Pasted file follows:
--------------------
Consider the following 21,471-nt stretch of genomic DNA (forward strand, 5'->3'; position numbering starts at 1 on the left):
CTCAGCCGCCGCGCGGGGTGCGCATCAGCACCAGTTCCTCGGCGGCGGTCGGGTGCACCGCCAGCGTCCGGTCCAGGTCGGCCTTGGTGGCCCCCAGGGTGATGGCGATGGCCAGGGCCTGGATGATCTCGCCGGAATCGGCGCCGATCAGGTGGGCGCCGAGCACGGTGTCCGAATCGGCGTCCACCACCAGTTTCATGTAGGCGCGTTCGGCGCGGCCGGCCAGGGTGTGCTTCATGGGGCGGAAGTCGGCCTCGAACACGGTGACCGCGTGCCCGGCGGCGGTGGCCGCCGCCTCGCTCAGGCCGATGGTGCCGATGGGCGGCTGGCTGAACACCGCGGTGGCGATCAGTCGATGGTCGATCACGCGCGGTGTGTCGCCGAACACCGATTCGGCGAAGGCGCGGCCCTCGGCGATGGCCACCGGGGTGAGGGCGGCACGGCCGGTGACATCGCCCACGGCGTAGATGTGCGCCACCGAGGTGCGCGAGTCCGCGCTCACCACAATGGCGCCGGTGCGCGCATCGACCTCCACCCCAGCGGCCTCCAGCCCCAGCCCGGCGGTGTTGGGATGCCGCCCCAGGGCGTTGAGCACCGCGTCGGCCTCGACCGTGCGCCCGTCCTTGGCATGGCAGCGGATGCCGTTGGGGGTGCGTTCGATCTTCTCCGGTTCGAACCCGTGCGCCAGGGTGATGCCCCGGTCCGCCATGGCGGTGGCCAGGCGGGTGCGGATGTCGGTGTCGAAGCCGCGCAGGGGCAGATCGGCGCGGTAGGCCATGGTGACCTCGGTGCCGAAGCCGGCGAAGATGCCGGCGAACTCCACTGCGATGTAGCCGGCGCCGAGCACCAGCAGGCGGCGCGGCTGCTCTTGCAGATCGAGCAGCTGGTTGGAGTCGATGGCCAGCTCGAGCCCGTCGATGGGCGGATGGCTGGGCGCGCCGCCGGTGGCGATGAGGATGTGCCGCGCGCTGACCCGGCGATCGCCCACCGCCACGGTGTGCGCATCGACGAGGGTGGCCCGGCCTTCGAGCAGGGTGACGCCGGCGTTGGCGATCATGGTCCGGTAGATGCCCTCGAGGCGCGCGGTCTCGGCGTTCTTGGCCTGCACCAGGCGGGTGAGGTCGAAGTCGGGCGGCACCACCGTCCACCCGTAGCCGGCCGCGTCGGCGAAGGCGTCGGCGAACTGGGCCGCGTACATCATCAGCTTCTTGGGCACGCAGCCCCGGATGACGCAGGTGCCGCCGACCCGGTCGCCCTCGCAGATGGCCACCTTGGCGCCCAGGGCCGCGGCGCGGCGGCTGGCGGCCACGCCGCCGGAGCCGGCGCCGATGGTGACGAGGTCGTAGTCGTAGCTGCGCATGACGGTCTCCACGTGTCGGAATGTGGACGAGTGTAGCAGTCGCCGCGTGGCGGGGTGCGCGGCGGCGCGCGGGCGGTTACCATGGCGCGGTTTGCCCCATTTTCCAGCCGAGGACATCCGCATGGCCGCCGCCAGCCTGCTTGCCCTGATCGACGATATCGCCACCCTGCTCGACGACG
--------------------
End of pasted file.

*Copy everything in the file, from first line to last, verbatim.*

Consider the following 21,471-nt stretch of genomic DNA (forward strand, 5'->3'; position numbering starts at 1 on the left):
CTCAGCCGCCGCGCGGGGTGCGCATCAGCACCAGTTCCTCGGCGGCGGTCGGGTGCACCGCCAGCGTCCGGTCCAGGTCGGCCTTGGTGGCCCCCAGGGTGATGGCGATGGCCAGGGCCTGGATGATCTCGCCGGAATCGGCGCCGATCAGGTGGGCGCCGAGCACGGTGTCCGAATCGGCGTCCACCACCAGTTTCATGTAGGCGCGTTCGGCGCGGCCGGCCAGGGTGTGCTTCATGGGGCGGAAGTCGGCCTCGAACACGGTGACCGCGTGCCCGGCGGCGGTGGCCGCCGCCTCGCTCAGGCCGATGGTGCCGATGGGCGGCTGGCTGAACACCGCGGTGGCGATCAGTCGATGGTCGATCACGCGCGGTGTGTCGCCGAACACCGATTCGGCGAAGGCGCGGCCCTCGGCGATGGCCACCGGGGTGAGGGCGGCACGGCCGGTGACATCGCCCACGGCGTAGATGTGCGCCACCGAGGTGCGCGAGTCCGCGCTCACCACAATGGCGCCGGTGCGCGCATCGACCTCCACCCCAGCGGCCTCCAGCCCCAGCCCGGCGGTGTTGGGATGCCGCCCCAGGGCGTTGAGCACCGCGTCGGCCTCGACCGTGCGCCCGTCCTTGGCATGGCAGCGGATGCCGTTGGGGGTGCGTTCGATCTTCTCCGGTTCGAACCCGTGCGCCAGGGTGATGCCCCGGTCCGCCATGGCGGTGGCCAGGCGGGTGCGGATGTCGGTGTCGAAGCCGCGCAGGGGCAGATCGGCGCGGTAGGCCATGGTGACCTCGGTGCCGAAGCCGGCGAAGATGCCGGCGAACTCCACTGCGATGTAGCCGGCGCCGAGCACCAGCAGGCGGCGCGGCTGCTCTTGCAGATCGAGCAGCTGGTTGGAGTCGATGGCCAGCTCGAGCCCGTCGATGGGCGGATGGCTGGGCGCGCCGCCGGTGGCGATGAGGATGTGCCGCGCGCTGACCCGGCGATCGCCCACCGCCACGGTGTGCGCATCGACGAGGGTGGCCCGGCCTTCGAGCAGGGTGACGCCGGCGTTGGCGATCATGGTCCGGTAGATGCCCTCGAGGCGCGCGGTCTCGGCGTTCTTGGCCTGCACCAGGCGGGTGAGGTCGAAGTCGGGCGGCACCACCGTCCACCCGTAGCCGGCCGCGTCGGCGAAGGCGTCGGCGAACTGGGCCGCGTACATCATCAGCTTCTTGGGCACGCAGCCCCGGATGACGCAGGTGCCGCCGACCCGGTCGCCCTCGCAGATGGCCACCTTGGCGCCCAGGGCCGCGGCGCGGCGGCTGGCGGCCACGCCGCCGGAGCCGGCGCCGATGGTGACGAGGTCGTAGTCGTAGCTGCGCATGACGGTCTCCACGTGTCGGAATGTGGACGAGTGTAGCAGTCGCCGCGTGGCGGGGTGCGCGGCGGCGCGCGGGCGGTTACCATGGCGCGGTTTGCCCCATTTTCCAGCCGAGGACATCCGCATGGCCGCCGCCAGCCTGCTTGCCCTGATCGACGATATCGCCACCCTGCTCGACGACG